Published on Tuesday, 20 January 2015
Written by Jerry Stiegler
Retail sales weakened in December but restaurants showed a nice sales increase. Technomic reports diner traffic is up. Restaurant “real” sales should have been up last year. Various studies show confidence in the U.S. is improving.
U.S. retail sales fell in December from November by 0.9 percent on a seasonally adjusted basis according to advance numbers from the U.S. Census Bureau. Excluding motor vehicles and parts, sales declined by 1 percent. For the year, total retail sales are up 4 percent.
The Bureau revised the November (vs. October) sales growth down sharply from 0.7 percent to 0.4 percent.
Restaurant and bar sales outperformed the total market last month by rising 0.8 percent over November. Restaurant and drinking place sales were up 8.2 percent over December 2013. For the year, the Bureau estimates that restaurant and bar sales were up 5.8 percent.
However, sales for November were revised down from 0.7 percent to 0.3 percent.
Thus, the government numbers, which can vary significantly from month to month, show there is at least some modest growth in the industry.
As we remind readers every month, there are some limitations and cautions with the Census Bureau’s figures. First, the numbers are considered to be “advance” in that they are based on a small preliminary sample and thus are subject to revision. Second, the report covers only restaurants and bars. Not included are hotels, motels, resorts, clubs or any of the so-called institutional segments such as schools, colleges, employee feeding and healthcare. Finally, some of the numbers are seasonally adjusted for such factors as holidays, weekends, etc. but not for inflation. (The 12-month figures are unadjusted.)
Economic News This Week
- Initial jobless claims jumped by 19,000 to 316,000 in the week ending January 10. The 4-week moving average rose 6,750 to 298,000. The report from the Department of Labor said there were no special factors influencing this week’s data but it seems in the past January’s seasonal layoffs sometimes effected the numbers.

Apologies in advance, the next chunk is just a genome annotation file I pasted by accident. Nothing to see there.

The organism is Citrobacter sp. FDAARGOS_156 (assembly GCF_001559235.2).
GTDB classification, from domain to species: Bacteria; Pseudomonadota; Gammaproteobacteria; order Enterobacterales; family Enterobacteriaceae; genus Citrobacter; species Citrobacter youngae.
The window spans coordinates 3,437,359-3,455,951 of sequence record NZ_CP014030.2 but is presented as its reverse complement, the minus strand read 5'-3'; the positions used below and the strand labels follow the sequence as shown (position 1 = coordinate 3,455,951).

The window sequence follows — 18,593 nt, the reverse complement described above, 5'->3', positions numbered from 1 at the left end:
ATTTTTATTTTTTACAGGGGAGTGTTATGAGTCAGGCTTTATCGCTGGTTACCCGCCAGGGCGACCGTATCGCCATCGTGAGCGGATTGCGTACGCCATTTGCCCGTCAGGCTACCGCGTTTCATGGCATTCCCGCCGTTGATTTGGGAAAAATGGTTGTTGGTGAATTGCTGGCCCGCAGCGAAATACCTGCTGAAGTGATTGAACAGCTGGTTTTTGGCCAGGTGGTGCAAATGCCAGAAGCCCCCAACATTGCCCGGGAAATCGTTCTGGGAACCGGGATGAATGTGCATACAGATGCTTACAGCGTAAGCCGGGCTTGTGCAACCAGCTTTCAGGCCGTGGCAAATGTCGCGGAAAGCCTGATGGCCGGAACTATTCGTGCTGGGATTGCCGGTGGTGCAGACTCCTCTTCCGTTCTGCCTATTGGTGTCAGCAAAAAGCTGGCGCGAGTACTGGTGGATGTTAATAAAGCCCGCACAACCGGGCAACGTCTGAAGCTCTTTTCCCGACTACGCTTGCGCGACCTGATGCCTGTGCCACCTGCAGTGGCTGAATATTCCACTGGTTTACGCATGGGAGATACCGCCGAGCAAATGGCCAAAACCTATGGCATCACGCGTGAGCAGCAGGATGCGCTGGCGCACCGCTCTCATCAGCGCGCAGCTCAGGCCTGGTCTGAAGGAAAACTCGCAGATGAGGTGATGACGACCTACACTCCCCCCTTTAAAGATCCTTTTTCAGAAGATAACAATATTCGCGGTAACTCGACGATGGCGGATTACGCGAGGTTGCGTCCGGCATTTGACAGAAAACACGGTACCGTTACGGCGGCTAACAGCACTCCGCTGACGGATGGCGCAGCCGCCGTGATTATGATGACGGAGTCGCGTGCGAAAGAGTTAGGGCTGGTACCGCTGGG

- The Producer Price Index dropped 0.3 percent in December with final demand goods declining by 1.2 percent while final demand services increasing by 0.2 percent. Food prices declined by 0.4 percent and energy prices plummeted 6.6 percent. In the last 12 months the PPI is up a modest 1.1 percent.
- The Consumer Price Index fell 0.4 percent in December, pulled down in large part by a 9.4 percent drop in gasoline prices according to the Bureau of Labor Statistics. In contrast, food prices increased by 0.3 percent. For all of 2014, consumer prices rose just 0.8 percent. Food prices are up 3.4 percent for the year.
- The Federal Reserve Bank of NY’s Empire State Manufacturing Survey rose to 10.0 in January after falling into negative territory in December. New orders, shipments and employment showed gains for the month.
- The Federal Reserve Bank of Philadelphia’s Manufacturing Business Outlook Survey fell steeply by 18 points in January after turning in an excellent performance of 24.3 in December. But, the index still showed expansion in manufacturing in the Philadelphia Fed’s region at 6.3. New orders also declined but stayed in positive territory at 8.5. (Any reading over zero shows expansion.) Shipments took a hit falling 22 points to minus 6.9. The employment index also fell into negative territory dropping 10 points to minus 2.
- December industrial production fell 0.1 percent, dragged down by a 7.3 percent decline of utilities output due to unexpectedly warm weather. Manufacturing production rose 0.3 percent for the month. The Federal Reserve also announced that Capacity Utilization fell by 0.3 percent in December to 79.7 percent. The Fed estimates that Capacity Utilization has risen 3.2 percent since December 2013. Economists look at capacity utilization as an important factor in the economy. The higher capacity utilization runs the more economical it is to produce goods and the more willing businesses are to hire.